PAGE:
Apple, on the other hand took a different tack, as the same observer, Ben Fathi, noted. “Apple, having taken a totally different approach, has also shown how the problem space can be constrained to improve overall quality and end user experience. It chose to kill its server and storage efforts, dropped support for earlier incompatible PowerPC architectures, and spawned a whole new operating system, iOS as distinct from MacOS, when faced with a new form factor. Windows, by comparison, tried to be all things to all people.”
4. Despite the misgivings of people with expertise in the organization, the champion for this project is determined to move it forward.
One of the fascinating dynamics of venture championing is that sometimes senior leaders support, which can be awesome for a venture, also ends up dooming them long after it was obvious to everyone that they were going nowhere.
The Iridium project, the spectacularly failed effort by Motorola to circle the earth with low-earth orbit satellites, is a classic example. As Syd Finkelstein writes: “it was no less than Robert Galvin, Motorola’s chairman at the time, who gave Bertiger (the project manager) approval to go ahead with the project. Robert Galvin, and later his successor and son Christopher Galvin, viewed Iridium as a potential symbol of Motorola’s technological prowess for all to the world to see. To the engineers at Motorola, the challenge of launching Iridium’s constellation provided considerable motivation and they continued developing the project that resulted in initial service in 1998 at a total cost of over $5 billion.” Other examples include Amazon’s Fire phone and more recently Zillow’s house-flipping venture.
5. New competitors have emerged since this project began which negatively changes the marketplace dynamics.
Sometimes, though nobody’s fault in particular, a solution you just didn’t conceive of emerges that makes whatever you’re doing less convenient, more expensive, or simply impractical.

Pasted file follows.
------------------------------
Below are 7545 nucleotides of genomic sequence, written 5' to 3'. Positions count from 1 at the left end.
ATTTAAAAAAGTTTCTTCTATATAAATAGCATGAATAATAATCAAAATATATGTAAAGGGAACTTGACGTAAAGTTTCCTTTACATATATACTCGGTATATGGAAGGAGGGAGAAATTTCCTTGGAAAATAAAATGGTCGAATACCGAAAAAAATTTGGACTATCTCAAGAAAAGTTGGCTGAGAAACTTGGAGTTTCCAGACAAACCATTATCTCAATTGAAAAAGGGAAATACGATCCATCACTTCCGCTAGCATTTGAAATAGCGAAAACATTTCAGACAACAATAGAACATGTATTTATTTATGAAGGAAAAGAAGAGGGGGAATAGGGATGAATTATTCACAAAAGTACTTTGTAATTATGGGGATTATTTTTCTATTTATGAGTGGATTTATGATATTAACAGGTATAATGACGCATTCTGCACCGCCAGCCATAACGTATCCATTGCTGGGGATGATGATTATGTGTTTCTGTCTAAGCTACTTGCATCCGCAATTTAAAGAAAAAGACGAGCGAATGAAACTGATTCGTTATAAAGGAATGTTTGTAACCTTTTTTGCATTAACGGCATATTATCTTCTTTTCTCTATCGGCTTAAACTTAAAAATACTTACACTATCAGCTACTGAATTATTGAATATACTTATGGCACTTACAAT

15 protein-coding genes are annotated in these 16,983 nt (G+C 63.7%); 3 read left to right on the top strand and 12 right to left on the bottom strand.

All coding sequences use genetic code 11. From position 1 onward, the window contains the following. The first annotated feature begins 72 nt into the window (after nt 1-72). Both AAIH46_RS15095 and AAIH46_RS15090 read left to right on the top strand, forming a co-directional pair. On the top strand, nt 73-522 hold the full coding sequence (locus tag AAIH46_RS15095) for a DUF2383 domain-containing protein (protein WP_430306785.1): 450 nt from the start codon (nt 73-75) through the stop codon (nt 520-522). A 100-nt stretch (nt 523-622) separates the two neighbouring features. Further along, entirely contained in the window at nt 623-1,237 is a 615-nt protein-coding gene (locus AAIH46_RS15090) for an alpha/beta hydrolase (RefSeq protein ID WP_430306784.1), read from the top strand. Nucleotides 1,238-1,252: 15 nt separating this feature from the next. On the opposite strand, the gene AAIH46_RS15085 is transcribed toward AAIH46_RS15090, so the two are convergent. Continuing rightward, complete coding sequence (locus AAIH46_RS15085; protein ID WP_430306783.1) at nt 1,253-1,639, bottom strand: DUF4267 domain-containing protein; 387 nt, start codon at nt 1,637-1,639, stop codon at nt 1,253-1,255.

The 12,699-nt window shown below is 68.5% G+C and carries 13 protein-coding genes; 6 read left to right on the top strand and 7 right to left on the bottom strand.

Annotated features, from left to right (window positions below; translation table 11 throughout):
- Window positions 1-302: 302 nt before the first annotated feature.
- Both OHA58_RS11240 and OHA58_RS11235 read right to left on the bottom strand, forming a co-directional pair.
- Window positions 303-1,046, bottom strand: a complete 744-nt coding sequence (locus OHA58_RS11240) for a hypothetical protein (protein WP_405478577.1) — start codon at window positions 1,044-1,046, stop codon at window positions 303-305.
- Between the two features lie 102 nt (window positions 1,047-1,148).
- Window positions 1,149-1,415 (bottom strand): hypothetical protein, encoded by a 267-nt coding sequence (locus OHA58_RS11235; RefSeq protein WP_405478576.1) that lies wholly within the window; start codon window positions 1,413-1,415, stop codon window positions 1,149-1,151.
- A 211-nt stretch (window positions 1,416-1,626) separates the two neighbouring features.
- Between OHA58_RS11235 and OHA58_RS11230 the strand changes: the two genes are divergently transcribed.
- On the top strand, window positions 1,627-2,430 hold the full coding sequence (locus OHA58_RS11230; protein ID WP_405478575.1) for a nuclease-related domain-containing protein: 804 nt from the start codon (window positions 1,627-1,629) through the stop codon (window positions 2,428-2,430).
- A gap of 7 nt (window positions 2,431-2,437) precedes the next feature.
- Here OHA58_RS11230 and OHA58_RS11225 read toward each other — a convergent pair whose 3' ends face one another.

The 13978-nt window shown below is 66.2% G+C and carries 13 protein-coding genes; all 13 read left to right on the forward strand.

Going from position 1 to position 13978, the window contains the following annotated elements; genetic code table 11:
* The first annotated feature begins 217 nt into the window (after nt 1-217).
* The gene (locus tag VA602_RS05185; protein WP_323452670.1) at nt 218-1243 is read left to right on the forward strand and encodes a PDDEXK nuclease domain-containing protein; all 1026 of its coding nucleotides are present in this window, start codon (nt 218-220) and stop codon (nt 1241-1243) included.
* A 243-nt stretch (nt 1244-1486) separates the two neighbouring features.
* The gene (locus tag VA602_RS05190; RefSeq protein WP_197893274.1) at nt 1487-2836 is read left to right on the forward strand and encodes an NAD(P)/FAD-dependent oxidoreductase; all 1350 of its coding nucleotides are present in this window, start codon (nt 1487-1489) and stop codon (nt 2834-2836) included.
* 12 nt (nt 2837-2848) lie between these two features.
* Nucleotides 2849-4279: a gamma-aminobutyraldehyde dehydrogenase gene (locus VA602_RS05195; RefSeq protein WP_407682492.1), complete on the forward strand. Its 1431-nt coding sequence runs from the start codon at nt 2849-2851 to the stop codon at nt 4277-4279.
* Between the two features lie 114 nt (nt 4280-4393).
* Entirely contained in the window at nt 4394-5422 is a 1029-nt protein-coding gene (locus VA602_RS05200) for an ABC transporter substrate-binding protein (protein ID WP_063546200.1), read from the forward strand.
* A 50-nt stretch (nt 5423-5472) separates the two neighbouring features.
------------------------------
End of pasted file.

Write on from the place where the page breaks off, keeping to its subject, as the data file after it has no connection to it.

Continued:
SAP ran into this when it tried to introduce its “Business By Design” software intended for the middle market, only to find that it couldn’t compete with the on-demand solutions of rivals such as SalesForce or Workday.
6. The ecosystem of necessary partnership has not evolved as we expected
To create a complete offer for the customer, it is almost always necessary to partner with others around different aspects of the value-delivery mechanism, as Ron Adner points out in his great book “Winning the Right Game.”
An illustrative story of the failure to create customer value is the American Express backed Plenti program. The idea seemed to make sense – create a coalition of merchants that would share points and data with one another. For consumers, the benefit would be that they could accumulate points across different vendors – for instance, buy clothing at Macy’s and get points toward free gas at Exxon and Mobil gas stations. Unfortunately, the program suffered from a lack of common goals and cooperation among members, and eventually saw defections that apparently doomed the concept.
This is the first set of questions to stop and consider as you think about whether it is still worth it to continue with your venture. And remember, deciding to stop without throwing good money and talent away from a pending disaster is a courageous move worth making.
Learning More – on line and in person
We have now launched a set of learning modules around the theme of discovery driven planning and customer insight. They are short, on-demand, based on great research and experience and available now. You can experience what they are like with our demonstration module, which contains two short lessons from my book “Seeing Around Corners.” A link to the demo is here: https://www.valize.com/hub
We’re also getting great uptake for my weeklong “Leading Strategic Growth and Change” course run by Columbia Executive Education. A week to learn about the skills and tools to venture confidently into new spaces. More information here: https://rita-mcgrath.mykajabi.com/lsgcprogram